Today, Lynn Tramonte, Deputy Director of America’s Voice Education Fund said:

Surprise, surprise: Donald Trump used his presidential powers to help a second serial immigrant abuser. First, he pardoned the criminal ex-sheriff Joe Arpaio, and now he’s commuted the sentence of Agriprocessors’ Rubashkin, who got rich by exploiting immigrants in a modern-day rewrite of ‘The Jungle.’ This is just another dark deed in Trump’s long list.

As Le’s blog post details:

In 2006, the Jewish newspaper The Forward ran an expose on Agriprocessors that detailed the harsh working conditions at the plant. As a result, a commission was organized by Conservative Jewish leaders that criticized the plant’s operations, and a member of that commission proposed a new system of kosher certification that would take into consideration the working conditions where kosher food was proposed.

As The Forward wrote about the plant and some of its workers before the 2008 raid:

One of those workers — a woman who agreed to be identified by the pseudonym Juana — came to this rural corner of Iowa a year ago from Guatemala. Since then, she has worked 10-to-12-hour night shifts, six nights a week. Her cutting hand is swollen and deformed, but she has no health insurance to have it checked. She works for wages, starting at $6.25 an hour and stopping at $7, that several industry experts described as the lowest of any slaughterhouse in the nation.

Juana and other employees at AgriProcessors — they total about 800 — told The Forward that they receive virtually no safety training. This is an anomaly in an industry in which the tools are designed to cut and grind through flesh and bones. In just one month last summer, two young men required amputations; workers say there have been others since. The chickens and cattle fly by at a steady clip on metal hooks, and employees said they are berated for not working fast enough. In addition, employees told of being asked to bribe supervisors for better shifts and of being shortchanged on paychecks regularly.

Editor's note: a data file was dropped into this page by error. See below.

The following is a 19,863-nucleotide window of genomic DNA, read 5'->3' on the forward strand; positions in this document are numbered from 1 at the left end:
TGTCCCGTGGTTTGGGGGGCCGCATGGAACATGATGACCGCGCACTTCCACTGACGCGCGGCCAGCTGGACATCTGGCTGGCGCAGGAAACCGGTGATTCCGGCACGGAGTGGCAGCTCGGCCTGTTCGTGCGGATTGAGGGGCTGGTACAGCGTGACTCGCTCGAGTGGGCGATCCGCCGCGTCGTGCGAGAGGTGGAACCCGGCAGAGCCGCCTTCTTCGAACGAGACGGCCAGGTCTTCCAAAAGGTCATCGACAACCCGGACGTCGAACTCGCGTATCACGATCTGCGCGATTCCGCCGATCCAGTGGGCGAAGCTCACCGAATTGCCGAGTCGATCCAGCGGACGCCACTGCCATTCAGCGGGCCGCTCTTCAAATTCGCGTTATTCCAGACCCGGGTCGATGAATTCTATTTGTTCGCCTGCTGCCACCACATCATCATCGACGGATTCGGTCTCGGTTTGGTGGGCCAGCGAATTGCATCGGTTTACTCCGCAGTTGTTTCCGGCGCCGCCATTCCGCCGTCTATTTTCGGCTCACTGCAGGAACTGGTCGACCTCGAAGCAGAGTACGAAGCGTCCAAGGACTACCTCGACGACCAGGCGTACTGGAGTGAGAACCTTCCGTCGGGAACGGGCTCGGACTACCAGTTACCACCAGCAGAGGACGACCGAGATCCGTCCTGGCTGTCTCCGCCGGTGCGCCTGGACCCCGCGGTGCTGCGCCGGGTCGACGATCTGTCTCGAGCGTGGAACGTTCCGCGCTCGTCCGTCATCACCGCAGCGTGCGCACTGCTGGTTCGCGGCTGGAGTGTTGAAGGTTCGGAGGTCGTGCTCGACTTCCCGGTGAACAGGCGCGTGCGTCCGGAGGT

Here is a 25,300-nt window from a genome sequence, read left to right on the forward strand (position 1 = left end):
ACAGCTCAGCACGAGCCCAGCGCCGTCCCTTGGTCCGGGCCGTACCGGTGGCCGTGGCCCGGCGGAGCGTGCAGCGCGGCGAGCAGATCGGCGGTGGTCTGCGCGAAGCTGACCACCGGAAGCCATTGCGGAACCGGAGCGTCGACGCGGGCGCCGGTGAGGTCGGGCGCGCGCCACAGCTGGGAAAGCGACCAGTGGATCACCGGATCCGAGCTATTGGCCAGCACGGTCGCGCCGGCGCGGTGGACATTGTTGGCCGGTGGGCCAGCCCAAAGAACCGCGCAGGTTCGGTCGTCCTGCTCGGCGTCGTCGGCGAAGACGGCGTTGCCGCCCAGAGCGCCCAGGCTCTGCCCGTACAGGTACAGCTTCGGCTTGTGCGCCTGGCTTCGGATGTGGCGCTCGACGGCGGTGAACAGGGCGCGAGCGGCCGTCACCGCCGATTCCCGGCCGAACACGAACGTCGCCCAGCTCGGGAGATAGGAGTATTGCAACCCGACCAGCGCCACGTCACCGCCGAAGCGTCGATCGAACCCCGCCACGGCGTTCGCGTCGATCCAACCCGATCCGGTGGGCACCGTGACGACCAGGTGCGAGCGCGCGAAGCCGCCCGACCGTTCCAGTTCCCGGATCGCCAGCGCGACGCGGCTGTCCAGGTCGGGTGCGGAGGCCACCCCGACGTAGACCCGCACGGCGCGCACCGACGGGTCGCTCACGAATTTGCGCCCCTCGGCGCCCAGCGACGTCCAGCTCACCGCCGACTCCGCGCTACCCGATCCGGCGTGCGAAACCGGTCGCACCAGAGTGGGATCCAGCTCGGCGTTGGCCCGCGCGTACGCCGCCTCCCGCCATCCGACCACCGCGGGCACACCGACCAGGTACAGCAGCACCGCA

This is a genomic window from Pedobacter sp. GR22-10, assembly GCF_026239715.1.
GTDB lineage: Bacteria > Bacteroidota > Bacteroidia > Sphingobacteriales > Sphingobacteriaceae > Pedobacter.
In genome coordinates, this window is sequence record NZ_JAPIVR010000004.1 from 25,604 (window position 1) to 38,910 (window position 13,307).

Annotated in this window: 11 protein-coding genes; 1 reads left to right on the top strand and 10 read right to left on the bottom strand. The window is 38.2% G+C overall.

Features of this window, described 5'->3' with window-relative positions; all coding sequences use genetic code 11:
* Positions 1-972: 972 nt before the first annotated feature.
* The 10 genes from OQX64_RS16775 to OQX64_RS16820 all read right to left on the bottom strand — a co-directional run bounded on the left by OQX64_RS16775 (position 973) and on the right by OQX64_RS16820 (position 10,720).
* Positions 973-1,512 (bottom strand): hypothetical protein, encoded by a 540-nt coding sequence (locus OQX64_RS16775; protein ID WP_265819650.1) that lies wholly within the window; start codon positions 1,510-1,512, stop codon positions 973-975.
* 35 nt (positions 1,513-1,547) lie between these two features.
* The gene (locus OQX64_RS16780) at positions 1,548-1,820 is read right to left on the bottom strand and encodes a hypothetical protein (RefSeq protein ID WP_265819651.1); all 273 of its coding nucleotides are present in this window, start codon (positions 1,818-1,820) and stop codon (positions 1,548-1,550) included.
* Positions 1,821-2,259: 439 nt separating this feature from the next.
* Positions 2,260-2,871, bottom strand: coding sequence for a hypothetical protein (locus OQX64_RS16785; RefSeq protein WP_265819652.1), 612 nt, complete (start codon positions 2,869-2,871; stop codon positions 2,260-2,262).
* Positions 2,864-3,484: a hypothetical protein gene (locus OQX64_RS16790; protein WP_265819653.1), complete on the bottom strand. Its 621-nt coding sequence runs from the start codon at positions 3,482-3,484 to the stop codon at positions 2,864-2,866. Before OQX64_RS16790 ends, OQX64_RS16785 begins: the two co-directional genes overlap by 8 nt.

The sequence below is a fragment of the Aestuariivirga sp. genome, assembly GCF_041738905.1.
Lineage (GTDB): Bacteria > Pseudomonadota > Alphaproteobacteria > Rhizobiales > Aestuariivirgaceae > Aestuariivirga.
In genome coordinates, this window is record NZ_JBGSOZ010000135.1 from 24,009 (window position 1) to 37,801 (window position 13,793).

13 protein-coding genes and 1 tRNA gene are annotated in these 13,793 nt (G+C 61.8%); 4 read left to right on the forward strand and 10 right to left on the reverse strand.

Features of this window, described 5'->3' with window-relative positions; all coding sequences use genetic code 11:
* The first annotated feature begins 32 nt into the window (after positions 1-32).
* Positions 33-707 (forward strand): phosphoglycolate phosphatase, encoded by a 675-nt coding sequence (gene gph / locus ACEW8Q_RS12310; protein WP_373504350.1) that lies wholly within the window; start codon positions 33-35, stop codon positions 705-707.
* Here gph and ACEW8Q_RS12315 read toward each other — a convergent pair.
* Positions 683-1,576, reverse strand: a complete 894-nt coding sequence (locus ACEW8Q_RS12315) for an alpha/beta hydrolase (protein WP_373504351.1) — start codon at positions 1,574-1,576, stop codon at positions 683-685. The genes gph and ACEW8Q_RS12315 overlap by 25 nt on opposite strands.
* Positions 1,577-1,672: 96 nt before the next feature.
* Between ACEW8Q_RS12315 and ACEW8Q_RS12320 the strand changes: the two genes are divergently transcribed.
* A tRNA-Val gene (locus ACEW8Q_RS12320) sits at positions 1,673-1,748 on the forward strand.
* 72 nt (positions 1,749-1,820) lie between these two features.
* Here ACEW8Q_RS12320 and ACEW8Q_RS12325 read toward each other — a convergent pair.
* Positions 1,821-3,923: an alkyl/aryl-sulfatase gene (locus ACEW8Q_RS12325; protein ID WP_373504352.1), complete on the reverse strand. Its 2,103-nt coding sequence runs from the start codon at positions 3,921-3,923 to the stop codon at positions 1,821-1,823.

The story went on to detail Agriprocessors’ abysmal conditions and treatment of its workers, even compared to similar plants. The little training that was done was often not conducted in Spanish, weekly paychecks would regularly come up three to four hours short, and a supervisor would tell workers to buy a car from him if they wanted a better shift or have a relative hired.

Agriprocessors itself was tagged with six violations in a year by the Occupational Safety and Health Administration (OSHA), more than half of all violations in Iowa meat packing plants in that time. The company also paid $600,000 to settle with the Environmental Protection Agency (EPA) to resolve wastewater pollution problems, and was assessed $182,000 in fines for 39 health, safety, and labor violations.

“This employer has a long history of violating every law that’s out there – labor laws, environmental laws, now immigration laws,” Mark Lauritsen of the United Food and Commercial Workers (UFCW) union, which at one point tried to unionize the plant, told the Washington Post.

“We’re human beings, not animals,” one worker told The Forward.

Read Le’s entire blog post here.